Breaking the Stigma: Empowering Pregnant Women and Mothers With Substance Use Disorder Through Compassionate Language in Health Care
Language shapes our perceptions, beliefs, and attitudes, and it can influence the quality-of-care people receive. Unfortunately, pregnant individuals and mothers with substance use disorder (SUD) often face harsh judgment and discrimination due to the stigma surrounding their circumstances. Stigma against pregnant people can be reflected in the (1) language used to describe them and (2) assumptions others hold about how they should behave according to preconceptions about gender roles and parental abilities.
Stigma, in turn, can reduce health-seeking behavior and access to treatment or prenatal care. Healthcare providers (HCPs) must be aware of the impact of stigmatizing language on people with SUD, particularly pregnant women and mothers. The language we use when discussing SUD should prioritize compassion, understanding, and support. Person-first language emphasizes the individuality and inherent worth of a person before their condition or circumstance.
The JBS NIDAMED team developed Words Matter. Over 40 women in addiction treatment reviewed this resource, which offers profound extracts from their real-life experiences dealing with stigma. It also includes research-based advice and terminology to use and avoid when discussing substance use and addiction with pregnant women and mothers.
This resource has made a significant impact, as reflected in the Women's Words Matter continuing medical education (CME) statistics. The CME course has garnered 4,070+ total participants, with 1,700+ activity completers and 1,680+ CME/CE certificates issued. By adopting this approach, health professionals can help reduce the stigma and negative bias associated with SUDs through:
- Avoiding Judgmental Language. Health professionals are encouraged to use neutral and nonjudgmental language when discussing addiction or SUD with pregnant women and mothers. This helps create a safe space where individuals feel comfortable seeking care and support.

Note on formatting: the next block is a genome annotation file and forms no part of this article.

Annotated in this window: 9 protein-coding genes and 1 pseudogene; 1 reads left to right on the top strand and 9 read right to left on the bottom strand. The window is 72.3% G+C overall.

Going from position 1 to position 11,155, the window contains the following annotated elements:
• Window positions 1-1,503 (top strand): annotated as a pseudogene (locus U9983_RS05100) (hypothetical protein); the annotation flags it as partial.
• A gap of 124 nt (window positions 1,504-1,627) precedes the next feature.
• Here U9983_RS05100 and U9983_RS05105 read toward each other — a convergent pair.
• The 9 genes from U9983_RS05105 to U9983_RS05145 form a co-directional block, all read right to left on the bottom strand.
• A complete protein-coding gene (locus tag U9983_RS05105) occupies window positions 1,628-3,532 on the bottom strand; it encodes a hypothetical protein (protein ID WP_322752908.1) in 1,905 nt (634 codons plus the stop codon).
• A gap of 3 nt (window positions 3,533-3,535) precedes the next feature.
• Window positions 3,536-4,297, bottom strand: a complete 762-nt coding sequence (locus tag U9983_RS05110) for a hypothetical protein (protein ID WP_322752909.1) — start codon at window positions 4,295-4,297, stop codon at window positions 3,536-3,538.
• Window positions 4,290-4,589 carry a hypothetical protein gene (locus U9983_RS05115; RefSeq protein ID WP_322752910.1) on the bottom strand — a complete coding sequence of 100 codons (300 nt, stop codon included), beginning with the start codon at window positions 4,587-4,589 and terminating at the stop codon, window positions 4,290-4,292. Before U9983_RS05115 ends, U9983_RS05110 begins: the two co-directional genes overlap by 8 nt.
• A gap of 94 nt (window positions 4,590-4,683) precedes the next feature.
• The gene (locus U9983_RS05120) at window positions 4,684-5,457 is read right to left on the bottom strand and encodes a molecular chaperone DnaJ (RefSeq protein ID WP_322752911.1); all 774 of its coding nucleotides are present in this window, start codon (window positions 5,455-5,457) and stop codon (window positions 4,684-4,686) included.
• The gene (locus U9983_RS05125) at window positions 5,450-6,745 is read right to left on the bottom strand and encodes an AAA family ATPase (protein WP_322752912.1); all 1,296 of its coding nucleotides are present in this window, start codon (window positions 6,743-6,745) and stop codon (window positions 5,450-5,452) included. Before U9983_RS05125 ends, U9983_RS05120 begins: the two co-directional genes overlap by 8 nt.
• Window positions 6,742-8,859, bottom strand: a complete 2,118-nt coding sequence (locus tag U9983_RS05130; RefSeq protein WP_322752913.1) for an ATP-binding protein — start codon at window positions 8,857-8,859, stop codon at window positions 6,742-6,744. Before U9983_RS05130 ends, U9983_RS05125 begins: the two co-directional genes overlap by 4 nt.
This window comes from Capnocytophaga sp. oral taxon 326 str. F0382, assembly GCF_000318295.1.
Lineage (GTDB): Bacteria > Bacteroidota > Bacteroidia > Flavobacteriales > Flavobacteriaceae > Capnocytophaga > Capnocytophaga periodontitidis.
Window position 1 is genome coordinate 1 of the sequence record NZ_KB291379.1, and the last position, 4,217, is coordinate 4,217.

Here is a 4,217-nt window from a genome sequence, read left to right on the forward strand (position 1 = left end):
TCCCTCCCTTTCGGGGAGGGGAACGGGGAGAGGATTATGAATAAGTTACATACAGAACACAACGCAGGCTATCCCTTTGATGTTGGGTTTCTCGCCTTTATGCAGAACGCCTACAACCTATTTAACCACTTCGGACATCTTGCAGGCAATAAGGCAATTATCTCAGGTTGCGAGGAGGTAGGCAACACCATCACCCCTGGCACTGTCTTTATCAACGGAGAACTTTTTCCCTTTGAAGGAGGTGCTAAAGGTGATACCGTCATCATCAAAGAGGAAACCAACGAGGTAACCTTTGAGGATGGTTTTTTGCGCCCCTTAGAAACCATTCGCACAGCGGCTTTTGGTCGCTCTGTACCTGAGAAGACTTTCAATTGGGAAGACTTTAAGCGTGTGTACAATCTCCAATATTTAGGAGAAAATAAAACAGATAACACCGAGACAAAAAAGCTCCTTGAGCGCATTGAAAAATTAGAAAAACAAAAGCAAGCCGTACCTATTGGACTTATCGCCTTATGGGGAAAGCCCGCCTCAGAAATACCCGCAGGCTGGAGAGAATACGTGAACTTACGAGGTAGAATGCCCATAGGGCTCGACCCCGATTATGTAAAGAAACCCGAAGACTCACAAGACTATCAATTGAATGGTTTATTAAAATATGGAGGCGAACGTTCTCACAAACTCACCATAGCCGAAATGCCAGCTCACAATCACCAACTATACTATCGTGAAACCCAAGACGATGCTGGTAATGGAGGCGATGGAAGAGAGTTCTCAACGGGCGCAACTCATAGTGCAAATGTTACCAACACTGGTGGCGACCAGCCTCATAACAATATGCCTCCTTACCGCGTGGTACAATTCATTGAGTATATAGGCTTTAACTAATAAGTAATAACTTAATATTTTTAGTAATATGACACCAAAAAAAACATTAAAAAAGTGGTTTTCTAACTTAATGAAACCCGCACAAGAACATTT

- Focusing on Strengths and Resilience. By highlighting their strengths and resilience, HCPs can empower pregnant women and mothers and promote a sense of self-worth. Celebrating their efforts and acknowledging their potential for positive change can be a powerful motivator.
- Using Inclusive Terminology. The guide lists non-stigmatizing terms when communicating with people with SUD and with others. Stigmatizing language in medical records can transmit bias and negatively affect the care other clinicians provide. Clinicians should inform patients about outdated coding language and the possibility of encountering stigmatizing terms. It is crucial for health professionals to use inclusive, non-stigmatizing language to promote understanding and support.
What's next for Women's Words Matter? The resource continues to evolve and adapt to the changing needs of HCPs and the communities they serve. Ongoing research, feedback from practitioners, and input from affected populations inform updates to the language guide, ensuring its relevance and effectiveness.